megebrock_linw
    Reply May 12, 2016

    Sorry to hear you had such a hard time! It sounds like you did a great job!! You HAVE to do what works best for the whole picture- whatever that looks like. And you are so right- the love you have for your children is so much more important that anything you feed them. I hope you are feeling well and have an easier time with the new baby!!

Kati
Reply May 12, 2016

So similar to my own experience, it's crazy. Thanks for sharing, Meg!

    megebrock_linw
    Reply May 13, 2016

    Ugh- it's an experience I would not wish on anyone! Hope you are doing well!!

Crystal campbell
Reply May 13, 2016

Its comforting to read of someone else feeling like I did. I had no idea the first few months after giving birth would be so much harder on me than actual pregnancy because I was in so much pain trying to feed my girl who had an improper latch, but I didn't know it. Im military and gave birth oversees in a German hospital. Tricare promised that everyone spoke English in the hospital, but that was a lie. They could barely communicate with me throughout and after my traumatic birth and then I went home. Our post was so small we no breastfeeding resources for the military wives. I felt I'd made a mistake becoming a mom. I couldn't feed my baby, couldn't sleep, couldn't stand the pain of trying again every time she screamed, and I couldn't stand the screaming because it was a constant reminder to me that I was messing up. At 3 months my girl had barely gained weight, and I finally started supplementing with formula. Fast forward 2 yrs and baby number 2 latched perfectly. I made enough milk and like a mom with PTSD, I never even touched that ball and chain pump. Just fed on demand for 13 beautiful months!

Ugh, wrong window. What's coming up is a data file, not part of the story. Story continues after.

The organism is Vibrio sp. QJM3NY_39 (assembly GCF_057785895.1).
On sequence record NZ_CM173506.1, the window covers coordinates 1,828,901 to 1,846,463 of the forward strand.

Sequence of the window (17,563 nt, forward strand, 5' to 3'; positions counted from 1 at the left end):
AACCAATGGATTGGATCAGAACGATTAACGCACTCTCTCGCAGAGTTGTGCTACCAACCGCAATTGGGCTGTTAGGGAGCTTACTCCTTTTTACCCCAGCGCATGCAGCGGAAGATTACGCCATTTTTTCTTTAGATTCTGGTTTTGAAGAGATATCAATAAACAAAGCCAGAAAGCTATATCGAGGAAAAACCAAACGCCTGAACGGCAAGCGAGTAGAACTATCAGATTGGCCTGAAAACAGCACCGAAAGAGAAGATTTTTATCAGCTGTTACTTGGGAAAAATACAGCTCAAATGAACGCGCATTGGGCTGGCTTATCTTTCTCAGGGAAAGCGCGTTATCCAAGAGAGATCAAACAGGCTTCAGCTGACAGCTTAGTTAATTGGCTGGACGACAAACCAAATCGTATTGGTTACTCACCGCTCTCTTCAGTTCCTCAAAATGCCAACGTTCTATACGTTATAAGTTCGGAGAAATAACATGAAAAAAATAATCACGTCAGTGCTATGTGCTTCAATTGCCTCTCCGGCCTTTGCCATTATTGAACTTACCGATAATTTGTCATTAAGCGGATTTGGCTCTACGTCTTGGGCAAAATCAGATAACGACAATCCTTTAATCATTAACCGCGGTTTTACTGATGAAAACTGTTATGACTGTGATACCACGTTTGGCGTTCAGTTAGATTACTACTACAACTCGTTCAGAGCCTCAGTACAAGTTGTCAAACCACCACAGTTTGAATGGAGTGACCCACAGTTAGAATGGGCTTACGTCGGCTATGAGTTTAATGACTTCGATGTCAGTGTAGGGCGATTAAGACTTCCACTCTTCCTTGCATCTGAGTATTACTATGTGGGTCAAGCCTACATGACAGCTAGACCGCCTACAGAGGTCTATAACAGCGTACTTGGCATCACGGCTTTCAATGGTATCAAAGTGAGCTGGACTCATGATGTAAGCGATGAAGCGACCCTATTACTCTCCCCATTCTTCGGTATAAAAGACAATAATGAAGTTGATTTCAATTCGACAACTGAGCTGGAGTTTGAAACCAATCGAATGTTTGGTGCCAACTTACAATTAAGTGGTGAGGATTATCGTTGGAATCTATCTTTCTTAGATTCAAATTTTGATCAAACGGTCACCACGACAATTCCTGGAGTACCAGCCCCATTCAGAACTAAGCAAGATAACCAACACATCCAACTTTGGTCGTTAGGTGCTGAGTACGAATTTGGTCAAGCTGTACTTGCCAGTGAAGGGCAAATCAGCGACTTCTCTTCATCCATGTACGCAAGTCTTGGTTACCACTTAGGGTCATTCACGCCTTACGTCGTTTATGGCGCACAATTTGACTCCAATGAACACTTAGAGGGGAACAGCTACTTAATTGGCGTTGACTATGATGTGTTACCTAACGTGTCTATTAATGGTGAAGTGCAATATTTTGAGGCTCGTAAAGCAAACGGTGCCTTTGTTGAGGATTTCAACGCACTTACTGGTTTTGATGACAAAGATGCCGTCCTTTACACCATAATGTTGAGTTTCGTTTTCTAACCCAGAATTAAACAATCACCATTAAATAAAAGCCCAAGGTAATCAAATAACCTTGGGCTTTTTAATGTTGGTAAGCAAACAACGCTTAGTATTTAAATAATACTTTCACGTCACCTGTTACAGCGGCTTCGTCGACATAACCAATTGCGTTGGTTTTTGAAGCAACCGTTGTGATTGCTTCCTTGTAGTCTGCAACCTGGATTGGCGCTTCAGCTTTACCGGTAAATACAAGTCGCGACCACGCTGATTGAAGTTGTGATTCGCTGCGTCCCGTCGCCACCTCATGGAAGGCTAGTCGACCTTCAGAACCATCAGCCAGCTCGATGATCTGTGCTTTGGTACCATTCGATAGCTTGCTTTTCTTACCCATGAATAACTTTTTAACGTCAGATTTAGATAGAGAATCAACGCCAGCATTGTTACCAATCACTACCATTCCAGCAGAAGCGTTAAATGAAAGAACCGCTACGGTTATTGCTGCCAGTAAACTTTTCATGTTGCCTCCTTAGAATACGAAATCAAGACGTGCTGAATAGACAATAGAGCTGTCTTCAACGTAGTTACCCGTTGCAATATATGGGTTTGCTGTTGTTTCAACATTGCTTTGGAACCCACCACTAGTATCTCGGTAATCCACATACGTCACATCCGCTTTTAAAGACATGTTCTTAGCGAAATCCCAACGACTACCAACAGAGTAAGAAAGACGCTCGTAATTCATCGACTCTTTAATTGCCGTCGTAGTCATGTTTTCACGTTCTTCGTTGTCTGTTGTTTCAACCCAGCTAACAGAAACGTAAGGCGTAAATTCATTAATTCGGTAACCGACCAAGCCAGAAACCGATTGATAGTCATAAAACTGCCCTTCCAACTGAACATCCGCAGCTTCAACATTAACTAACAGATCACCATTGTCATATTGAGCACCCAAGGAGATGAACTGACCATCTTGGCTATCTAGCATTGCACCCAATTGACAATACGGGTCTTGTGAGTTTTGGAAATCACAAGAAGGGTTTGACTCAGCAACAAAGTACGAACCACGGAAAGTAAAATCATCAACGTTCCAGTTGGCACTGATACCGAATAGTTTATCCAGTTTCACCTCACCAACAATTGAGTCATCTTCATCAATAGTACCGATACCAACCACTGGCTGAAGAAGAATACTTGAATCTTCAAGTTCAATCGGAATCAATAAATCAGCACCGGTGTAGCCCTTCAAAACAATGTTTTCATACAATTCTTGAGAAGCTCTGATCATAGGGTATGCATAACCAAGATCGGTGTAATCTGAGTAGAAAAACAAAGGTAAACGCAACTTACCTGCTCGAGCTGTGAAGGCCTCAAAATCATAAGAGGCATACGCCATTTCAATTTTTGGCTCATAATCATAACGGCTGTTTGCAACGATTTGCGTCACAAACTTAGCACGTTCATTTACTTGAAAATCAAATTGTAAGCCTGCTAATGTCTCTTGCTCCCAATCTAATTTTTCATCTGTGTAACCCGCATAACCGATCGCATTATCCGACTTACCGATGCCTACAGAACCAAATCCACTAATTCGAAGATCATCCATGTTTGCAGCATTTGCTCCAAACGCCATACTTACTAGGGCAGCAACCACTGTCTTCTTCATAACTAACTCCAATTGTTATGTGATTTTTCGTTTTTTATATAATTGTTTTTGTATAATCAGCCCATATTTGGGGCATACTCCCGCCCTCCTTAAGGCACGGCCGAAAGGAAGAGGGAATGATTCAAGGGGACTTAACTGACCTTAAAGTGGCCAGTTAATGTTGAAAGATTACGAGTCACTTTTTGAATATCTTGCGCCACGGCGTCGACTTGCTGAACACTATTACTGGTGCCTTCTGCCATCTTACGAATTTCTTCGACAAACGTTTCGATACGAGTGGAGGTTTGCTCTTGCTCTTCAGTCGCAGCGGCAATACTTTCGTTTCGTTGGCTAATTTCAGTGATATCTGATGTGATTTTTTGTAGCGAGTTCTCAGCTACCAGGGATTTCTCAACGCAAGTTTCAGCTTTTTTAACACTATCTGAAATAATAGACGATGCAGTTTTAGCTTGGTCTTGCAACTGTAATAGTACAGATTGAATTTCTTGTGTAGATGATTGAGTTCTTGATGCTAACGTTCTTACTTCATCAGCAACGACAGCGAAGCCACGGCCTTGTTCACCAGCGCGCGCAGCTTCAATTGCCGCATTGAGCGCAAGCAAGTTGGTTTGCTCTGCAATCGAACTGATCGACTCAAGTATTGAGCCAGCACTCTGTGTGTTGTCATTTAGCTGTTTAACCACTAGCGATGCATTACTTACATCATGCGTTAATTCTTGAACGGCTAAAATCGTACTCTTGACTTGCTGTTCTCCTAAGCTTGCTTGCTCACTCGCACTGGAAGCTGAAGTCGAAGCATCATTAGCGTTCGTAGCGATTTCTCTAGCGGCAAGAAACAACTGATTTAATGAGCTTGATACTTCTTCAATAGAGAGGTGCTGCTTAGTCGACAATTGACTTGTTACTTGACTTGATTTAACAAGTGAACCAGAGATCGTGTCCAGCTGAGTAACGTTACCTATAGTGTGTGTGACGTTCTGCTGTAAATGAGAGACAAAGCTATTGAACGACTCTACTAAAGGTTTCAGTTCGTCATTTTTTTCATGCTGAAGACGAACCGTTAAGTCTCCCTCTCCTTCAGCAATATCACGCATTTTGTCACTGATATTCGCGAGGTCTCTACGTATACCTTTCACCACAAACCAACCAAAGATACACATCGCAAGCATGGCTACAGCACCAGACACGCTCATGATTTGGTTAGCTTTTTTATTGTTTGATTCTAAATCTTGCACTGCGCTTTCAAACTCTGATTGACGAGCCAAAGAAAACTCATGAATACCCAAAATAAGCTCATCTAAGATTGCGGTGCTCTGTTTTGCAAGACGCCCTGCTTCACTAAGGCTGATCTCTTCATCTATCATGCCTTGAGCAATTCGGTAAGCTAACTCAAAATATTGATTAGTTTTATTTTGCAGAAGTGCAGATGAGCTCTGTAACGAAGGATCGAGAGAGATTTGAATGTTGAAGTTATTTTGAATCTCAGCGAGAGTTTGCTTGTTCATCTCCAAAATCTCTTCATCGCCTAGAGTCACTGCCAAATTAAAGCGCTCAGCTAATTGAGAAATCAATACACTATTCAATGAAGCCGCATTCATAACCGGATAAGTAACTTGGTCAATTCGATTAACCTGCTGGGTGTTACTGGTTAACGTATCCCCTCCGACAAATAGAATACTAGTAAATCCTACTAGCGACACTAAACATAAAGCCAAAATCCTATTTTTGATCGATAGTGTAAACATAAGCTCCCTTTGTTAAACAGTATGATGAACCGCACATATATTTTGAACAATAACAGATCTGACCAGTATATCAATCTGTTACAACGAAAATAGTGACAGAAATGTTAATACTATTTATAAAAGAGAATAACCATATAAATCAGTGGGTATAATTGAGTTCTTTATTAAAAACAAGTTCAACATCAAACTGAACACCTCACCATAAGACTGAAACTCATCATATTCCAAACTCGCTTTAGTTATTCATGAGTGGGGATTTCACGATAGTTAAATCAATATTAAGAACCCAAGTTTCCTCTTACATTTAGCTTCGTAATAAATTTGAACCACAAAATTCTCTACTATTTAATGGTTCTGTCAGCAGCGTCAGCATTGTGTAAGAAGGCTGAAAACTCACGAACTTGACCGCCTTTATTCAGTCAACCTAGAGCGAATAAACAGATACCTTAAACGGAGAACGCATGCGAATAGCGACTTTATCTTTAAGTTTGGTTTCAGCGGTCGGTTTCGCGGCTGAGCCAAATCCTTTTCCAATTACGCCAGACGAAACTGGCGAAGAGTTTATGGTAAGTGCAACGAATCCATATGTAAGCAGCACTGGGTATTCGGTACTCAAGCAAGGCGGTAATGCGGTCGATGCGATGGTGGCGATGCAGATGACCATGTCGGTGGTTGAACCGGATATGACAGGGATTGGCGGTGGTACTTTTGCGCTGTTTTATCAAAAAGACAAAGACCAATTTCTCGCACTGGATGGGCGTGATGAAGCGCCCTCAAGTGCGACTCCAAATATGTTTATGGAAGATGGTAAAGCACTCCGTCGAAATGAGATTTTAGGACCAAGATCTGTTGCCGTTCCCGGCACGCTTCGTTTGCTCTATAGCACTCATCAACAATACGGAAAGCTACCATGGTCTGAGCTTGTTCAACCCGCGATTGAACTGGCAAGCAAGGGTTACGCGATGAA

I second getting a consult prior to birth.

    megebrock_linw
    Reply May 13, 2016

    Oh man Crystal- that sounds like you had a such a rough time! I can't even imagine how much tougher going through all that must have been when you couldn't communicate with those around. Military moms are definite rock stars! Thank you all for your service. Glad that things went better the second time around! If you ever pass through the northeast we have to connect! I'd love to see you! I was just thinking about our nights sitting on the dock in Liberia :)

Andrea
Reply May 13, 2016

Thank you for this. It's comforting to know that we are not alone in this journey. I had a unplanned C section 3 weeks ago but having the opposite problem. My girl is an amazing latcher, she came out looking to suck, she is just a natural. I on the other hand am having a hard time producing enough milk. I spend my days feeding and pumping trying to up my supply while supplementing with formula. Just started on prescription 2 days ago, praying it works. I visit the Vancouver breastfeeding clinic weekly and it has been a huge help!